She moved her bare shoulders uneasily, but said nothing. For several minutes they ate in silence. Then she said in a hushed voice: “I’m afraid of you, and that’s the truth.”
He said: “That’s not the truth.”
“It is,” she insisted in the same low voice. “I know two men I’m afraid of and I’ve seen both of them tonight.”
“I can understand your being afraid of Cairo,” Spade said. “He’s out of your reach.” [Joel Cairo is obviously, flamboyantly, homosexual.]
“And you aren’t?”
“Not that way,” he said and grinned.
Frankly sexual, no shame about male sexuality.
She blushed. She picked up a slice of bread encrusted with liverwurst. She put it down. She wrinkled her white forehead and she said: “It’s a black figure, as you know, of a hawk or falcon, about that high.” She held her hands a foot apart.
“What makes it important?”
She sipped coffee and brandy before she shook her head. “I don’t know,” she said. “They’d never tell me…”
She gives Spade a story about her, Cairo, and Thursby, and an attempt to get the falcon from some other guy in Constantinople.
Spade mashed the end of his cigarette in his plate. He spoke casually: “You are a liar.”
She got up and stood at the end of the table, looking down at him with dark abashed eyes. “I am a liar,” she said. “I have always been a liar.”
“Don’t brag about it. It’s childish.” His voice was good-humored. He came out from between table and bench. “Was there any truth at all in that yarn?”
She hung her head. “Not–not very much.”
Spade put a hand under her chin and lifted her head. He laughed into her wet eyes and said: “We’ve got all night. I’ll put some more brandy in some more coffee and we’ll try again.”
Her eyelids drooped. “Oh, I’m so tired,” she said tremulously, “so tired of it all, of lying and thinking up lies, and of not knowing what is a lie and what is the truth. I wish I–”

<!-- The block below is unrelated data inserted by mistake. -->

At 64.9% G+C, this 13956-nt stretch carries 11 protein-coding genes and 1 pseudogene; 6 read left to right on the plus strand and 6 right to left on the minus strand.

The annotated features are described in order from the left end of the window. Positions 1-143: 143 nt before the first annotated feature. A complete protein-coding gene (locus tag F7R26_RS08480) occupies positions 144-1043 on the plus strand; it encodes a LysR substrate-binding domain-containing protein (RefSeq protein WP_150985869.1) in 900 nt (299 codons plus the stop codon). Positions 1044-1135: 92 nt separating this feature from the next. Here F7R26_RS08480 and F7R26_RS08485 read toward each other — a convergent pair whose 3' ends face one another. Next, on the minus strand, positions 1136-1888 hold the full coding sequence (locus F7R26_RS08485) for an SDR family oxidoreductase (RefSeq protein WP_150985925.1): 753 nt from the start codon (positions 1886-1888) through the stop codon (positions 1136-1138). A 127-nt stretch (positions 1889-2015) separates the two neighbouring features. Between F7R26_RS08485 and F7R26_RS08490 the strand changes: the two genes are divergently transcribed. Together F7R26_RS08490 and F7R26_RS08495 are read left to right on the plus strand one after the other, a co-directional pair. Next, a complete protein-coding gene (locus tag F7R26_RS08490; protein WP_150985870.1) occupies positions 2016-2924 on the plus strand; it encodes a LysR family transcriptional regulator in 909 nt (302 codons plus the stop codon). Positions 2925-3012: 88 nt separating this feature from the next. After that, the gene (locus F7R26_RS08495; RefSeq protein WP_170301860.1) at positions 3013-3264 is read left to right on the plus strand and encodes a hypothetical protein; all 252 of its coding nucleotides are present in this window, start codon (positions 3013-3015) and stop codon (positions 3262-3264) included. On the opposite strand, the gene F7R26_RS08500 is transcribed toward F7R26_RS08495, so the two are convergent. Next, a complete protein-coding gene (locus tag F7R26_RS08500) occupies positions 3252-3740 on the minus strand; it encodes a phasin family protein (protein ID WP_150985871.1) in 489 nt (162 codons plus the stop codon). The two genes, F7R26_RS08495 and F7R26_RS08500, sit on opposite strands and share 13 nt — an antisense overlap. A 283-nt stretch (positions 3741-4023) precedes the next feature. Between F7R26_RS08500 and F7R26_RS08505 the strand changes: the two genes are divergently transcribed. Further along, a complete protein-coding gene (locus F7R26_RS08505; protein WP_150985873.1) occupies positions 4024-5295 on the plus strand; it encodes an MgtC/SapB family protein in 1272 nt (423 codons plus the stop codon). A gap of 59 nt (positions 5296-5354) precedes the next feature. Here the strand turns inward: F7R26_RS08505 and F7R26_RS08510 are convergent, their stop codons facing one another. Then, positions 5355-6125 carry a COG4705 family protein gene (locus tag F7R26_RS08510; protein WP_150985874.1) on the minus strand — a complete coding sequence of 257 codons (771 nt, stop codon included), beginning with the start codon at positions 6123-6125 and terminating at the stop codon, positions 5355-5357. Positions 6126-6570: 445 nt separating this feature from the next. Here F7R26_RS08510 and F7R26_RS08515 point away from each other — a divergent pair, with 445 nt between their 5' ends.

She put her hands up to Spade’s cheeks, put her open mouth hard against his mouth, her body flat against his body.
Spade’s arms went around her, holding her to him, a hand cradling her head, its fingers half lost among red hair, a hand moving groping fingers over her slim back.
The next morning, while Brigid is still asleep in his bed, Spade finds the key to her apartment in her clothes, slips out, and searches her apartment. LOL!
“Now about the bird?” Spade suggested as they ate.
She put her fork down and looked at him. “You can’t ask me to talk about that this morning of all mornings,” she protested. “I don’t want to and I won’t.”
“It’s a stubborn damned hussy,” he said sadly and put a piece of roll into his mouth.
He doesn’t push her, but he doesn’t act like supplicating wuss either.
Spade and Iva Archer:
Spade: “Where were you the night Miles was shot?”
“Home,” she replied without hesitating.
He shook his head, grinning at her.
“I was,” she insisted.
“No,” he said, “but if that’s your story it’s all right with me.”
“What makes you think I wasn’t home?” she asked slowly.
“Nothing except that I know you weren’t.”
“But I was, I was.” Her lips twisted and anger darkened her eyes. “Effie Perine [Spade’s secretary] told you that,” she said indignantly. “I saw her snooping around. You know she doesn’t like me, Sam. Why do you believe things she tells you?”
“Jesus, you women,” Spade said mildly. [LOL. Notice he doesn’t give her question – which is really just an attempt to start a fight – the dignity of a response.] He looked at the watch on his wrist. “You’ll have to trot along, precious. I’m late for an appointment now.”
“I’m not lying to you, Sam,” she protested.